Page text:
When a guy plays for a smaller market team like the Twins, the national attention isn’t there unless they’re making headlines for being extraordinary. In Arraez’s rookie season (2019), we had the Bomba Squad and all 307 of their bombas that dominated the national headlines in their race to the top against the Yankees. With five teammates launching over 30 home runs that year, Arraez’s team leading batting average and on-base percentage went mostly unnoticed by anyone outside of Twins Territory. Despite the lack of national attention, he managed to tie with fellow 2022 All Star Baby Vlad (Toronto’s Vladimir Guerrero Jr.) that year for 6th in Rookie of the Year voting. His WAR over the last few seasons shows that he’s probably one of the most necessary players on the field.

Over the last four seasons in the majors, Arraez has had to fight for attention with the aforementioned Bomba Squad (2019), a Covid-shortened season (2020), and being on a losing team (2021). But now? Now he’s on a winning team and he’s leading the league in all sorts of categories, so he’s finally getting the love he deserves. After this season, he’ll be arbitration eligible and we’ll likely see him get a big fat raise over the $2.125 million he’s making this year. With the injuries the infield has had to deal with this season, he’s filled the spots where he’s needed and the Twins have remained in first place despite the loss of guys like Royce Lewis for the whole season, or Carlos Correa, Alex Kirilloff and Jorge Polanco with their shorter IL stints. With Sano being out for the last couple of months, Arraez has had plenty of time at first base to shine this season.

Even though Arraez and Buxton were named All Stars, I have to admit that there was also a note of resentment from me (and probably many of you) that they both were named to the reserve squad. Baby Vlad got the start at first base, and Aaron Judge, Mike Trout, and Giancarlo Stanton will get to start in the outfield. Vlad is the slugging first baseman we all wish Miguel Sano had turned out to be, and despite his lower WAR, lower BA, OBP, and OPS, the slugging earned him the start over Arraez in the voting. Obviously the voters are a bit more impressed with his name and his power hitting than they are with the less flashy and lesser known guy from flyover country.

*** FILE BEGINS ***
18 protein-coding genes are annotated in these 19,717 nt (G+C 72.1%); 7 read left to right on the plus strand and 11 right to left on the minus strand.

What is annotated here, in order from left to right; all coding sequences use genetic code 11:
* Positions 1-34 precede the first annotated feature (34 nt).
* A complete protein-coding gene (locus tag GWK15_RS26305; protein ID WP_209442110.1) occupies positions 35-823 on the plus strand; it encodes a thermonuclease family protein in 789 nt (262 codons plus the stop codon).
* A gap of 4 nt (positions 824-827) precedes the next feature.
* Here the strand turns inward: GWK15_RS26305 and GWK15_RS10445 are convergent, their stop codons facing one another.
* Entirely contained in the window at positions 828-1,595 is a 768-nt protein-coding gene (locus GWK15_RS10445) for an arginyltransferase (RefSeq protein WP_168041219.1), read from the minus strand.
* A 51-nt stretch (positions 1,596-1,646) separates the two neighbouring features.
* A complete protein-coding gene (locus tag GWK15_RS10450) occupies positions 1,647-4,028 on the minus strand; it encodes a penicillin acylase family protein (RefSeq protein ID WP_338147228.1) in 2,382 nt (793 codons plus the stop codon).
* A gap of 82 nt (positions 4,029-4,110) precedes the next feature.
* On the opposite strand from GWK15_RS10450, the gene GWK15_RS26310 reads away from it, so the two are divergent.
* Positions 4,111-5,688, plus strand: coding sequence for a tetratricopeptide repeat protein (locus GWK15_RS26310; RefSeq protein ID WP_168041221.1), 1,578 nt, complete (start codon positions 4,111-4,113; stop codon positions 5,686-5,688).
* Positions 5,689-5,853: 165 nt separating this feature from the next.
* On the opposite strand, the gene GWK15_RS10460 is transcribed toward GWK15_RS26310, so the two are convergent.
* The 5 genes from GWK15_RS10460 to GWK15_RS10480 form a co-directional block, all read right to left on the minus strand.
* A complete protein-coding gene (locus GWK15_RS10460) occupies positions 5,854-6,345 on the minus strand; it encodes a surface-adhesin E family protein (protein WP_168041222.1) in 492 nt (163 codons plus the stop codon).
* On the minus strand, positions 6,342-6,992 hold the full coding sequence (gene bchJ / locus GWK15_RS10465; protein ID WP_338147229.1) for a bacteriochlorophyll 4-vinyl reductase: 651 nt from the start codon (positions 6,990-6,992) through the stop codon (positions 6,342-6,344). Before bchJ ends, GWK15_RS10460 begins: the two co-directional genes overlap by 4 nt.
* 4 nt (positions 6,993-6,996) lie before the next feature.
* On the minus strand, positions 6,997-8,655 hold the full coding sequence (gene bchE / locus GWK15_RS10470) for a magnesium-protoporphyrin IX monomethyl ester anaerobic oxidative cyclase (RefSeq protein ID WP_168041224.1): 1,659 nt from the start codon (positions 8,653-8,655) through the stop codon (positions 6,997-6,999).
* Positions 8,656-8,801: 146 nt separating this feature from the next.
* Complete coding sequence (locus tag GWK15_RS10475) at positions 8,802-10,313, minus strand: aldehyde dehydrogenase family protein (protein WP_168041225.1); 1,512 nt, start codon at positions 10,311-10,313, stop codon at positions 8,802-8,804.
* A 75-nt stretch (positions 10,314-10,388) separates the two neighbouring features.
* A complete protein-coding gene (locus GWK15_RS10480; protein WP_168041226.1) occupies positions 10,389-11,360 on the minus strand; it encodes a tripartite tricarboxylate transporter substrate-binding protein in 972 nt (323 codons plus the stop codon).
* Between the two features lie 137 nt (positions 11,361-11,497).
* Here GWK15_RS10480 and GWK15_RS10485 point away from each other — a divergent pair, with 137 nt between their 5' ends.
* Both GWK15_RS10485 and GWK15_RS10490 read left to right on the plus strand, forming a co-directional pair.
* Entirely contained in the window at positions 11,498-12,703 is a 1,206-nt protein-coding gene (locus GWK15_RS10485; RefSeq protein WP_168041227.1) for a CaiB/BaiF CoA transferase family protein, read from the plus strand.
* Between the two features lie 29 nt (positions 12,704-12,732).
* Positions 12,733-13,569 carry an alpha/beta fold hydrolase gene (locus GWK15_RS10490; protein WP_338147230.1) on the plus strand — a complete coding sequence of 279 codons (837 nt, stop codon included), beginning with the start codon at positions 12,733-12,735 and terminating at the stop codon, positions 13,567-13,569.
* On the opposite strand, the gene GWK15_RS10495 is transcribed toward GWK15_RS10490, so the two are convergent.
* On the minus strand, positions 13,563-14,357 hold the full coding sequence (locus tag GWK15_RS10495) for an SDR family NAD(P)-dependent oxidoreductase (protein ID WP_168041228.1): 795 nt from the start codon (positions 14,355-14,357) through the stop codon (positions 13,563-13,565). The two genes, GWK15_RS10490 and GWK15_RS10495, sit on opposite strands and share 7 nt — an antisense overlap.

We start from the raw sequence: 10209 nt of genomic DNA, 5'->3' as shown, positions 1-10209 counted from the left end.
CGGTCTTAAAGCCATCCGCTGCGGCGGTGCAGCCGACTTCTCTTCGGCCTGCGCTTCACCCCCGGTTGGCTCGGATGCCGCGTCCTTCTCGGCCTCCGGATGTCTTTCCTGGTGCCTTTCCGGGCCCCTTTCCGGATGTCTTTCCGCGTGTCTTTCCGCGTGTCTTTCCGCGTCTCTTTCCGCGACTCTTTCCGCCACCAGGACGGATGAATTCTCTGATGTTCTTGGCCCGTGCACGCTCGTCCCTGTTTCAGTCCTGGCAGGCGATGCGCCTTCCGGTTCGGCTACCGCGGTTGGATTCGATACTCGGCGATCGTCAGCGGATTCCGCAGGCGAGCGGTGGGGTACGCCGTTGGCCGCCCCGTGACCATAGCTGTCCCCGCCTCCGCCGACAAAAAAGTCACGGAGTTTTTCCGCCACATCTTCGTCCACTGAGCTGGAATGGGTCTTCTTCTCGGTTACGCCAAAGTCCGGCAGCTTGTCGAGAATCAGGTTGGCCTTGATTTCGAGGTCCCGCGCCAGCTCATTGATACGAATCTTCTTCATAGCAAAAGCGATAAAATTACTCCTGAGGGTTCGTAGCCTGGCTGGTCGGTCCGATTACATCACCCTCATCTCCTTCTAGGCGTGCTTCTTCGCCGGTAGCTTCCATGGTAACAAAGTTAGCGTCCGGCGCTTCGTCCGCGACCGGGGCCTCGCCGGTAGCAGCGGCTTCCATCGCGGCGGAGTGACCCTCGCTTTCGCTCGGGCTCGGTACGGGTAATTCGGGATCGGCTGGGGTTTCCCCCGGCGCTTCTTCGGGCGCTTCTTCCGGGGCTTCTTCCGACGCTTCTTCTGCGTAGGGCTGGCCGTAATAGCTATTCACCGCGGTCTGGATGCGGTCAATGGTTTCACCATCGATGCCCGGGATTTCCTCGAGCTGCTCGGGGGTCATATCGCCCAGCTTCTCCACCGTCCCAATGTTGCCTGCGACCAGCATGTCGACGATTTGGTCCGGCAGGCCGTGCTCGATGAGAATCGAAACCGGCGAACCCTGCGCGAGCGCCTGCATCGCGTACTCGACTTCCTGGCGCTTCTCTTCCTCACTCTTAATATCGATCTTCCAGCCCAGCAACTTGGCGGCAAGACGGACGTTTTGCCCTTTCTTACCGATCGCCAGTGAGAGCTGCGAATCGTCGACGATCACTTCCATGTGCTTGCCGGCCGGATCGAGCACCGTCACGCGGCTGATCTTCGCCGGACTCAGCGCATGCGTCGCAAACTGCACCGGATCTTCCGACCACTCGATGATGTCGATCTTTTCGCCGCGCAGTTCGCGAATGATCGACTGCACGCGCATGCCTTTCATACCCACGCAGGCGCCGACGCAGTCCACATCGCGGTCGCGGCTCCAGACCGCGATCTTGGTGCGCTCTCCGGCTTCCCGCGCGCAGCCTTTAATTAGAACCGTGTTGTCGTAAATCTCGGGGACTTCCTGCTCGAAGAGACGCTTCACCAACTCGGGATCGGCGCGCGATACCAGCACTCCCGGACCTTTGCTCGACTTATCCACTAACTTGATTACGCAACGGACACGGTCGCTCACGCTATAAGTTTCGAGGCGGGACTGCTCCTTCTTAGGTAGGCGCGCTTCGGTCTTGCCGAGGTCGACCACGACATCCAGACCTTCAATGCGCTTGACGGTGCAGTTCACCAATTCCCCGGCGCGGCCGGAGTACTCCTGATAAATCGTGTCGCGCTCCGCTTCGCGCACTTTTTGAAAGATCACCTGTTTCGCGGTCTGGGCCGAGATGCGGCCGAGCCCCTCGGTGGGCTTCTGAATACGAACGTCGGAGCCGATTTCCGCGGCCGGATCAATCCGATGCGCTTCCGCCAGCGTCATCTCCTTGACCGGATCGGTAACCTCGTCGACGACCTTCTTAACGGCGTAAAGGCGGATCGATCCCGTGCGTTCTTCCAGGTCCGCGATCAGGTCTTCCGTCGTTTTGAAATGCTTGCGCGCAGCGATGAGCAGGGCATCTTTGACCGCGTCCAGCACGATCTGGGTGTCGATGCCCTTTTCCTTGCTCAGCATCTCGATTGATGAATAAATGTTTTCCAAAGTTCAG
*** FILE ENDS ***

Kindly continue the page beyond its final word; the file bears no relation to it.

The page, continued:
As for Buxton — Mike Trout and Aaron Judge will always fill those two spots in the outfield at the ASG, so there’s really only ever going to be one starting spot in the outfield up for grabs while they’re both playing at their peaks. Without getting into too much of a deep dive, Buxton and Stanton are very similar players: they’re often injured but game changers when healthy. Stanton being a Yankee is likely what got the attention of the voters over Buxton. Sigh.

Even though I’m a little peeved that Luis and Buck were not named as starters, it’s probably a good thing they’ll be in the reserves. Buxton doesn’t need to get injured in an exhibition game to prove that he’s one of the best centerfielders in baseball. And Arraez can continue to be the low-key secret weapon that baseball fans will continue to underestimate and say “who?” when they hear his name. It’s about time he gets the respect he deserves on a national level, and not just in Minnesota or maybe in the AL central. And while I’m glad the secret is out about Luis Arraez, I’d like to enjoy him as our own for as long as we can before he ultimately signs with a big market team when he’s a free agent in 2026.

Congrats to our fabulous All Stars!

Until next time, friends, stay excellent to each other.